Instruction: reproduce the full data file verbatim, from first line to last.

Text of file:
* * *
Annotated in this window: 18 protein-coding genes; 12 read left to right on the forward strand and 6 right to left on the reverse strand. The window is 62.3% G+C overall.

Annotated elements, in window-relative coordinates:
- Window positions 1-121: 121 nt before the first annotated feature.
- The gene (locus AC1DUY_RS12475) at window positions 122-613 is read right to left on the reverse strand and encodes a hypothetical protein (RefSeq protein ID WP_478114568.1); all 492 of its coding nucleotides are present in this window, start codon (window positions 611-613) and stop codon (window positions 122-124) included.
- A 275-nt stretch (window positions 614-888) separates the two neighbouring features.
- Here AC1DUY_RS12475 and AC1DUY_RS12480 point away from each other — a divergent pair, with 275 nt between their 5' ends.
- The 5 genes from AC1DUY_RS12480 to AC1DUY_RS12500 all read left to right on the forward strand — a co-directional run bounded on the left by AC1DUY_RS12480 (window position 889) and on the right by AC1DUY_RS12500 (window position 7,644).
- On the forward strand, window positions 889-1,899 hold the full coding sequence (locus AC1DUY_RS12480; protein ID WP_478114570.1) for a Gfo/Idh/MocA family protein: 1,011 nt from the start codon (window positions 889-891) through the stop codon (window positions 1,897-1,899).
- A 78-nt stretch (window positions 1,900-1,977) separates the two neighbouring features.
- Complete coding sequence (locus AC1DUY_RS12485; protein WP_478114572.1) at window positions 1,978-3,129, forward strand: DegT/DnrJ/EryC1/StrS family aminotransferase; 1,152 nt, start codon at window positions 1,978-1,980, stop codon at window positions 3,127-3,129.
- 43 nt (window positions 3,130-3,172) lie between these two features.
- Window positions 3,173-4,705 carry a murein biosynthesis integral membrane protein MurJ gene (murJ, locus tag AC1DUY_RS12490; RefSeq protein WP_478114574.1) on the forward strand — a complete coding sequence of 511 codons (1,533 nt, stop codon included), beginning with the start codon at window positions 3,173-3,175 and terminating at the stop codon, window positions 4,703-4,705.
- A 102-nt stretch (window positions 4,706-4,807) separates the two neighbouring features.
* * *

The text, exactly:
Annotated in this window: 18 protein-coding genes; 12 read left to right on the forward strand and 6 right to left on the reverse strand. The window is 62.3% G+C overall.

Annotated elements, in window-relative coordinates:
- Window positions 1-121: 121 nt before the first annotated feature.
- The gene (locus AC1DUY_RS12475) at window positions 122-613 is read right to left on the reverse strand and encodes a hypothetical protein (RefSeq protein ID WP_478114568.1); all 492 of its coding nucleotides are present in this window, start codon (window positions 611-613) and stop codon (window positions 122-124) included.
- A 275-nt stretch (window positions 614-888) separates the two neighbouring features.
- Here AC1DUY_RS12475 and AC1DUY_RS12480 point away from each other — a divergent pair, with 275 nt between their 5' ends.
- The 5 genes from AC1DUY_RS12480 to AC1DUY_RS12500 all read left to right on the forward strand — a co-directional run bounded on the left by AC1DUY_RS12480 (window position 889) and on the right by AC1DUY_RS12500 (window position 7,644).
- On the forward strand, window positions 889-1,899 hold the full coding sequence (locus AC1DUY_RS12480; protein ID WP_478114570.1) for a Gfo/Idh/MocA family protein: 1,011 nt from the start codon (window positions 889-891) through the stop codon (window positions 1,897-1,899).
- A 78-nt stretch (window positions 1,900-1,977) separates the two neighbouring features.
- Complete coding sequence (locus AC1DUY_RS12485; protein WP_478114572.1) at window positions 1,978-3,129, forward strand: DegT/DnrJ/EryC1/StrS family aminotransferase; 1,152 nt, start codon at window positions 1,978-1,980, stop codon at window positions 3,127-3,129.
- 43 nt (window positions 3,130-3,172) lie between these two features.
- Window positions 3,173-4,705 carry a murein biosynthesis integral membrane protein MurJ gene (murJ, locus tag AC1DUY_RS12490; RefSeq protein WP_478114574.1) on the forward strand — a complete coding sequence of 511 codons (1,533 nt, stop codon included), beginning with the start codon at window positions 3,173-3,175 and terminating at the stop codon, window positions 4,703-4,705.
- A 102-nt stretch (window positions 4,706-4,807) separates the two neighbouring features.